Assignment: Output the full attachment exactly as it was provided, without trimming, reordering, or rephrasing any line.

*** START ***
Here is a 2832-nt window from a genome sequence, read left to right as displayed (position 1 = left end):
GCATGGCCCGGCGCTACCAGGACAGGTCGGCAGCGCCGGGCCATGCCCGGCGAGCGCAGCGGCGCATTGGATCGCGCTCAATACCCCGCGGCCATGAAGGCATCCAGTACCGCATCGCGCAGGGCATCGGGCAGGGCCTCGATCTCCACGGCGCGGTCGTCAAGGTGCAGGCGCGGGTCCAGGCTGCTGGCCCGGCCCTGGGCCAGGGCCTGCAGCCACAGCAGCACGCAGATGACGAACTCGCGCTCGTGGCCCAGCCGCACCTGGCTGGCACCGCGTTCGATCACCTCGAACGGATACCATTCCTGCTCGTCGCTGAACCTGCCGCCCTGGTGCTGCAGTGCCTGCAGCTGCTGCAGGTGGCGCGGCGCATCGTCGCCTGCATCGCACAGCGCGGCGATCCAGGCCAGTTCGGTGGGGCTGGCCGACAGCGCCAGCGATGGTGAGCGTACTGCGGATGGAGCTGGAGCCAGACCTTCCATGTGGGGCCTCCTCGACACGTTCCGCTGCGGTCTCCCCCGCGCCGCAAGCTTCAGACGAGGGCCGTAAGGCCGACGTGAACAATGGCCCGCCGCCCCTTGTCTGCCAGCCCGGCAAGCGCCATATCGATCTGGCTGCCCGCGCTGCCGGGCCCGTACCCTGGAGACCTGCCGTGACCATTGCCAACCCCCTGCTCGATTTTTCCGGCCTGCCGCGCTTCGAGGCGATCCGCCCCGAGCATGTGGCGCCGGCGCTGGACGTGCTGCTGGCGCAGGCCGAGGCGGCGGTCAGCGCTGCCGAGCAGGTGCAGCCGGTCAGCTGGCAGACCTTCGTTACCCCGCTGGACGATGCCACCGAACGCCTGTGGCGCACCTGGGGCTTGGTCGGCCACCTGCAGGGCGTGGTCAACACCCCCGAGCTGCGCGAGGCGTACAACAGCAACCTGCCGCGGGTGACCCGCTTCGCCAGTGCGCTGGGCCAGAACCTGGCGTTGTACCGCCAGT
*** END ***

Here is a 2832-nt window from a genome sequence, read left to right as displayed (position 1 = left end):
GCATGGCCCGGCGCTACCAGGACAGGTCGGCAGCGCCGGGCCATGCCCGGCGAGCGCAGCGGCGCATTGGATCGCGCTCAATACCCCGCGGCCATGAAGGCATCCAGTACCGCATCGCGCAGGGCATCGGGCAGGGCCTCGATCTCCACGGCGCGGTCGTCAAGGTGCAGGCGCGGGTCCAGGCTGCTGGCCCGGCCCTGGGCCAGGGCCTGCAGCCACAGCAGCACGCAGATGACGAACTCGCGCTCGTGGCCCAGCCGCACCTGGCTGGCACCGCGTTCGATCACCTCGAACGGATACCATTCCTGCTCGTCGCTGAACCTGCCGCCCTGGTGCTGCAGTGCCTGCAGCTGCTGCAGGTGGCGCGGCGCATCGTCGCCTGCATCGCACAGCGCGGCGATCCAGGCCAGTTCGGTGGGGCTGGCCGACAGCGCCAGCGATGGTGAGCGTACTGCGGATGGAGCTGGAGCCAGACCTTCCATGTGGGGCCTCCTCGACACGTTCCGCTGCGGTCTCCCCCGCGCCGCAAGCTTCAGACGAGGGCCGTAAGGCCGACGTGAACAATGGCCCGCCGCCCCTTGTCTGCCAGCCCGGCAAGCGCCATATCGATCTGGCTGCCCGCGCTGCCGGGCCCGTACCCTGGAGACCTGCCGTGACCATTGCCAACCCCCTGCTCGATTTTTCCGGCCTGCCGCGCTTCGAGGCGATCCGCCCCGAGCATGTGGCGCCGGCGCTGGACGTGCTGCTGGCGCAGGCCGAGGCGGCGGTCAGCGCTGCCGAGCAGGTGCAGCCGGTCAGCTGGCAGACCTTCGTTACCCCGCTGGACGATGCCACCGAACGCCTGTGGCGCACCTGGGGCTTGGTCGGCCACCTGCAGGGCGTGGTCAACACCCCCGAGCTGCGCGAGGCGTACAACAGCAACCTGCCGCGGGTGACCCGCTTCGCCAGTGCGCTGGGCCAGAACCTGGCGTTGTACCGCCAGT